Mapplethorpe, who died at 42, shortly before the Corcoran cancelled his show in 1989, would probably have been pleased to know that some of his work is still hot to handle. He often said, when talking about his shots of faceless men encased in vinyl or fisting each other, that part of what thrilled him about the gay porn magazines he saw while growing up in Queens, N.Y., was that their explicit contents were slightly hidden: inside a plastic cover, with black bars across the models’ eyes.

The current campaign to reset the discussion about Mapplethorpe began a decade ago with a couple of serious shows in Europe, and continues with the MMFA’s iteration of a joint double exhibition by the J. Paul Getty Museum and the Los Angeles County Museum of Art, drawn from a huge cache of works acquired by those institutions in 2011. An HBO documentary about the Getty/LACMA shows aired last spring, and production has started on a Mapplethorpe biopic, directed by Ondi Timoner and starring Matt Smith.
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Focus : Perfection, the touring exhibit of the works of Robert Mapplethorpe, is a brilliant exhibit. It collects the vast oeuvre of a 20th century master, presenting them for curious audiences. I was very glad to have my ticket.


The first room at the Musée was an introduction, containing some of his photographic influences, some of his early works like a rare surviving installation, and self-portraits.

Untitled (Altarpiece)

Self-portrait, 1983

Self-portrait, 1988

An area of his polaroids contained an image of Sam Wagstaff, his lover and patron.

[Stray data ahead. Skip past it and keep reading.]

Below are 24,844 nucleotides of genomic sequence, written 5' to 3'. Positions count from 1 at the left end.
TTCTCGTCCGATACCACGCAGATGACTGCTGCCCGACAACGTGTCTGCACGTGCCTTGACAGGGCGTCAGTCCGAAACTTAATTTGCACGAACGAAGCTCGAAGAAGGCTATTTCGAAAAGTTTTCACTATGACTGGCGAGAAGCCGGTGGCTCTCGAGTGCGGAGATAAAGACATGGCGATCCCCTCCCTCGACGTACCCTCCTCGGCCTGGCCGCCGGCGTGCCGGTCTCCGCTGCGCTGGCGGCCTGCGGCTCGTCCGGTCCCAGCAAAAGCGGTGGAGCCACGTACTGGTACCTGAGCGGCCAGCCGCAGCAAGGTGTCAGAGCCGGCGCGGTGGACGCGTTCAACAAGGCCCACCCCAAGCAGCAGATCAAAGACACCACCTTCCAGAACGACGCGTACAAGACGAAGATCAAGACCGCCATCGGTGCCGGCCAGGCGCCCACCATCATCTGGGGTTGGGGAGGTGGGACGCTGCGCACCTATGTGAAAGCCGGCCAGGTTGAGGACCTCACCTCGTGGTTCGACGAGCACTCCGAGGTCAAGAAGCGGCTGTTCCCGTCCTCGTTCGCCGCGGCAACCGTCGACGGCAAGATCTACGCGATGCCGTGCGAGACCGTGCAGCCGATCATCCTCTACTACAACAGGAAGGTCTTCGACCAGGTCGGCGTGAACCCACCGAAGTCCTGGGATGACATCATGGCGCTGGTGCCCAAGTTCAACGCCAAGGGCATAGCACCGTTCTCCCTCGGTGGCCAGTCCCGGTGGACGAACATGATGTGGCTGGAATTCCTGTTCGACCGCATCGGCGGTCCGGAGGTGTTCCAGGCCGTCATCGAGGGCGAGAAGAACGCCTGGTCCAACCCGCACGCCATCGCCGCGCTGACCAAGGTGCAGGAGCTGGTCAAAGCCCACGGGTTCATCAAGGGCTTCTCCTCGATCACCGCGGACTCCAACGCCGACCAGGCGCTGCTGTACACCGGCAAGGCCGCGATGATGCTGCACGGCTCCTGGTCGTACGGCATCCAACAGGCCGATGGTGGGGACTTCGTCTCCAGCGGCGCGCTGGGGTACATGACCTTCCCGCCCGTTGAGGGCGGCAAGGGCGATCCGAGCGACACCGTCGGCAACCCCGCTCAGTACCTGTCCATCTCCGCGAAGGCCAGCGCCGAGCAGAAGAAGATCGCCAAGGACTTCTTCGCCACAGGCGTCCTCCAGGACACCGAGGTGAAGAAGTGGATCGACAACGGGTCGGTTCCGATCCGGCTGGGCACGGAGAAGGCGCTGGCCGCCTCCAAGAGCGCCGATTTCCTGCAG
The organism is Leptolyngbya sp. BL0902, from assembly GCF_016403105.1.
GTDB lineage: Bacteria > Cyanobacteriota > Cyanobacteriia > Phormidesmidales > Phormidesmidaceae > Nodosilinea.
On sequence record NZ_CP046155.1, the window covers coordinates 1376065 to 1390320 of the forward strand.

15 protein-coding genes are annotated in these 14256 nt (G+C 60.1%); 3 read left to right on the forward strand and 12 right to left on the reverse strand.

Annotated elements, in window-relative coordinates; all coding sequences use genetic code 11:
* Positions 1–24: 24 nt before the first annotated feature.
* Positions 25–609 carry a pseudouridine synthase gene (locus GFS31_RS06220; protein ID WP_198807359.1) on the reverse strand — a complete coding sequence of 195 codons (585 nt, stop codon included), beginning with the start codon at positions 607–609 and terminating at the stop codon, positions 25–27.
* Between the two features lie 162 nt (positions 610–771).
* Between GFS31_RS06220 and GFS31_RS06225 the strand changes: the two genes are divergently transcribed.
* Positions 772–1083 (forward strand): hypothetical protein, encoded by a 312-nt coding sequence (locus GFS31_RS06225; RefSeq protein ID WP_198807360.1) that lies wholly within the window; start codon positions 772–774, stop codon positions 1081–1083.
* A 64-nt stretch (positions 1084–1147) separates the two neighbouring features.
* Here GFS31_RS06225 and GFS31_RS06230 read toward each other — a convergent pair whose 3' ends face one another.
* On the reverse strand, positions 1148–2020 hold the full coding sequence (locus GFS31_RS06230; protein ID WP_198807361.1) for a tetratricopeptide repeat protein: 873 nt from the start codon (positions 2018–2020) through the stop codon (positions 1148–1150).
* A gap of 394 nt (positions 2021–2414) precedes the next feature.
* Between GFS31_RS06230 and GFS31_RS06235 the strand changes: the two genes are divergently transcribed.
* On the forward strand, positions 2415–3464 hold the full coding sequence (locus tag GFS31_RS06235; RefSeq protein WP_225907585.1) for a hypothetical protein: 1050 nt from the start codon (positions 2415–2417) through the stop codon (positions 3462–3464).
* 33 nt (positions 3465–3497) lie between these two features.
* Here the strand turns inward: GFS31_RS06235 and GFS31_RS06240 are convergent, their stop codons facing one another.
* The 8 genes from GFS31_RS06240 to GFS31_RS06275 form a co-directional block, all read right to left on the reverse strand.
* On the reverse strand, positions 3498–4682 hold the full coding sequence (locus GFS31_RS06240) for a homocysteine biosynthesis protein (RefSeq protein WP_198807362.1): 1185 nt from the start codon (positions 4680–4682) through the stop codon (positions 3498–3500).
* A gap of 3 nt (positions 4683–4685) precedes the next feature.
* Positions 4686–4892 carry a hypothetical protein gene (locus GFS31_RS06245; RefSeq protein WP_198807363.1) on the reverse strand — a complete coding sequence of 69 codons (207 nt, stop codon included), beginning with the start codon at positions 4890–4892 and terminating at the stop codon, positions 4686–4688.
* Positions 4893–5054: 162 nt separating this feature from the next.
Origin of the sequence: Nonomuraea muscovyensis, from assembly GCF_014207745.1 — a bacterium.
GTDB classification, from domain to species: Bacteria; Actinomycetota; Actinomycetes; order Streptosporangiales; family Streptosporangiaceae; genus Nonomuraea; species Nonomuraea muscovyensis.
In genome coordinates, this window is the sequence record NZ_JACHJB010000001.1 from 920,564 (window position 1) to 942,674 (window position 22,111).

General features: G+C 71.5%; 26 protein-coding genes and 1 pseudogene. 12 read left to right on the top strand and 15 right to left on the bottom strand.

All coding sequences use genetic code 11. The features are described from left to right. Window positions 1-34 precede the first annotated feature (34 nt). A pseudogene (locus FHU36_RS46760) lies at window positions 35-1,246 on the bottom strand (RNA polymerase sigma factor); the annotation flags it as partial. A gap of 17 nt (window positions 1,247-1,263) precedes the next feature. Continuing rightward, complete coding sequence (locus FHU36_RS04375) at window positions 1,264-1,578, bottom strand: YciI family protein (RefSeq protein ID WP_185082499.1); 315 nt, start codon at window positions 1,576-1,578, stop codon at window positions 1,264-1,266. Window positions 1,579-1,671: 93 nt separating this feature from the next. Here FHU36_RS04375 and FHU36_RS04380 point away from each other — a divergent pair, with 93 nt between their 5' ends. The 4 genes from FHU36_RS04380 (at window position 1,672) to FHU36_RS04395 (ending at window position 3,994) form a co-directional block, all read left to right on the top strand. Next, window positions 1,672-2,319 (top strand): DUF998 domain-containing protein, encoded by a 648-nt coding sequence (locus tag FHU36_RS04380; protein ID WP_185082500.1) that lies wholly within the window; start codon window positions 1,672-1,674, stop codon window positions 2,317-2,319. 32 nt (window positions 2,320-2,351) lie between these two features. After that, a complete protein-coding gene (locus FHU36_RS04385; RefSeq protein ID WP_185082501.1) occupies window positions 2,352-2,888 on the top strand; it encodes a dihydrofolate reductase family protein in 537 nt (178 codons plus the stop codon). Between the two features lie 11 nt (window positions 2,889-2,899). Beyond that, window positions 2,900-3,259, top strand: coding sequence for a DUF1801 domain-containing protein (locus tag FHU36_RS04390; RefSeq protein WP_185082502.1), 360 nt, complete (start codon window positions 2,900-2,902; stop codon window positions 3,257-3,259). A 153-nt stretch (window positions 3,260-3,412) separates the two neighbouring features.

Sam Wagstaff, around 1972

As a photographer of celebrities and soon-to-be-celebrities, Mapplethorpe was unchallenged. (His collaborations with Patti Smith, her as subject and her as writer, did not go unnoticed in the exhibit.)

Yoko Ono, 1988

Richard Gere, 1982

Patti Smith, 1975

Patti Smith, Horses (1975)

Contact sheet, Andy Warhol and Debbie Harry

Deborah Harry, 1978

Andy Warhol, 1986

"Content Warning"

This is a safe for work blog, so there will be no images of his explicit work. I will say that, overall, I do think he succeeded in his goal of making pornography art.

Colophon, Portfolio X, by Paul Schmidt

Colophon, Portfolio Y, by Patti Smith

Colophon, Portfolio X, by Edmund White

Portfolios X, Y and Z

His turn to flowers in later years was motivated by commercial reasons--apparently Mapplethorpe disliked flowers--but he did with them what he did with other photos, his images of people and things and actions, taking images of life and imbuing the viewer with a sense of their transience.

Lily, N.Y.C.

Rose, N.Y.C.

Melody (Shoe)


Swans, The Burning World (1989)

Rose, 1987

Two vases and flower

Coral Sea, 1983

The famous 1983 contrast/compare of Ken Moody and Robert Sherman is eye-catching.

Ken Moody and Robert Sherman, 1983

The end of Mapplethorpe's exhibit, as with the end of his life, was concerned with his fame: the controversies surrounding his work, the space that he helped create for the discussion of people who were different, and, of course, the merchandise. (All the postcards were safe for work, if you're curious.)

Walls of editorial cartoons

Staircase (1)

Staircase (2)


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I spent most of yesterday evening at Toronto's Gardiner Museum, the national museum of ceramics located opposite the Royal Ontario Museum at Queen's Park and Bloor. The Gardiner is a good specialist museum, with a very selection of ceramics covering vast stretches of time and space, from the ancient to the contemporary. The specialist galleries on the first floor are informative, covering more specialized areas like the pre-Columbian potteries of the Americas and contemporary art, while the great collection of 18th century European ceramics on the second floor is eyecatching. The Gardiner does a great job of presenting the European search for the ability to indigenously manufacture porcelain, until that century known only through Chinese trade goods, in a light our economics-inspired culture can get.

All of the 35 photos I took are online inthis Facebook album.

From the Gardiner Museum (1)

From the Gardiner Museum (2)

From the Gardiner Museum (3)

From the Gardiner Museum (4)

From the Gardiner Museum (5\)

From the Gardiner Museum (6)

From the Gardiner Museum (7)

From the Gardiner Museum (8)

From the Gardiner Museum (9)

From the Gardiner Museum (10)